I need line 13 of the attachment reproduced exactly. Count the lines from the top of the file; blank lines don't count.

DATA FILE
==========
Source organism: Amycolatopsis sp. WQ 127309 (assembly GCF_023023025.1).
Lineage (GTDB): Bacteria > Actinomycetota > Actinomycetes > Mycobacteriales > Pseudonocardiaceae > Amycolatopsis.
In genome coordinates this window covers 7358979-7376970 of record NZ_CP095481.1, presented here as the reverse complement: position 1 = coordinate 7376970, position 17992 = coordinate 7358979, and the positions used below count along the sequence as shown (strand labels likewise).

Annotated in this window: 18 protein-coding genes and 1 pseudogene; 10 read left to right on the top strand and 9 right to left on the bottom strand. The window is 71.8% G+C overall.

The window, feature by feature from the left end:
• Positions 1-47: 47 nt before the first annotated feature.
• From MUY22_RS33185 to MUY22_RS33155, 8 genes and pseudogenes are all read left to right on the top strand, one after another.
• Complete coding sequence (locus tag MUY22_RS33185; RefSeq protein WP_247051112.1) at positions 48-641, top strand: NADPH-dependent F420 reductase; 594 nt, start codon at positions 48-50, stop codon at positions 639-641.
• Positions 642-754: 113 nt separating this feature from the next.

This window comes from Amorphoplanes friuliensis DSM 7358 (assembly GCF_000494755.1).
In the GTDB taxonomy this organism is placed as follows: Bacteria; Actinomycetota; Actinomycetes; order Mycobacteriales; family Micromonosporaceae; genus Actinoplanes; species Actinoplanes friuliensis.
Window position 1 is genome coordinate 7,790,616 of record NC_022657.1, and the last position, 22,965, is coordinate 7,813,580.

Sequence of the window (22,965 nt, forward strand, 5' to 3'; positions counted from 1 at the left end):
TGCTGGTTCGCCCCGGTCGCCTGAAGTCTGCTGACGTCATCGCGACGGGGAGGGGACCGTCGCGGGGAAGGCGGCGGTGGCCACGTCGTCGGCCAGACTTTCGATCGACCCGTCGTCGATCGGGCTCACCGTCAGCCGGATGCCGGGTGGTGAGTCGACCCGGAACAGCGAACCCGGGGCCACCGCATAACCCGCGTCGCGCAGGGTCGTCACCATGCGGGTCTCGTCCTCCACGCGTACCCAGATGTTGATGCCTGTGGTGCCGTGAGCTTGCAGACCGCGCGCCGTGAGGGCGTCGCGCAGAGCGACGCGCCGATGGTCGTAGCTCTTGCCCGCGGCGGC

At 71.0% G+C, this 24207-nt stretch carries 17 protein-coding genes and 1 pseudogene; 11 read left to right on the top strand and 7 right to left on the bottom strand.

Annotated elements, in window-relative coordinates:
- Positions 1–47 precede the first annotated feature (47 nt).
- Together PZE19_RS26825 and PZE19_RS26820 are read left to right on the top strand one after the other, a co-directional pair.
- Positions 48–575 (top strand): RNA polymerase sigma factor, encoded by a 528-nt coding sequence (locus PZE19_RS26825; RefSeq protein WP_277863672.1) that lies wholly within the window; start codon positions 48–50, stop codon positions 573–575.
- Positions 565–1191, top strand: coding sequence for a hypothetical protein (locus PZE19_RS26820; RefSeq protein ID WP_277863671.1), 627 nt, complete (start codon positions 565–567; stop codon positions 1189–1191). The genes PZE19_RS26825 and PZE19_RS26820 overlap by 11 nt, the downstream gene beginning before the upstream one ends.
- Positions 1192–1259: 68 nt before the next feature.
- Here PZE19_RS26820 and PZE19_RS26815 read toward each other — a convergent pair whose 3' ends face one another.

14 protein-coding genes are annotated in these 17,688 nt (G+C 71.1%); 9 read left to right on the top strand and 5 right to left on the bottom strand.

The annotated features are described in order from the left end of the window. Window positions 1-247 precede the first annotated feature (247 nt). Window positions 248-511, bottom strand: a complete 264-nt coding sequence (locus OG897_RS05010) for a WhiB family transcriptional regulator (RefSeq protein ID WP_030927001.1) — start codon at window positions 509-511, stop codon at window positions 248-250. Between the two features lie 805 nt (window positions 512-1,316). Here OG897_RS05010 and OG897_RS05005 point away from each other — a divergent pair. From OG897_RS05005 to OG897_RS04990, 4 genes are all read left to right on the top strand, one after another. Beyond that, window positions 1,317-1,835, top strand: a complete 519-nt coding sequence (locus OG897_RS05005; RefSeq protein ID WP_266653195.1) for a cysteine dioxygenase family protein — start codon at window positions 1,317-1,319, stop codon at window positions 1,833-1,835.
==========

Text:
Sequence of the window (22,965 nt, forward strand, 5' to 3'; positions counted from 1 at the left end):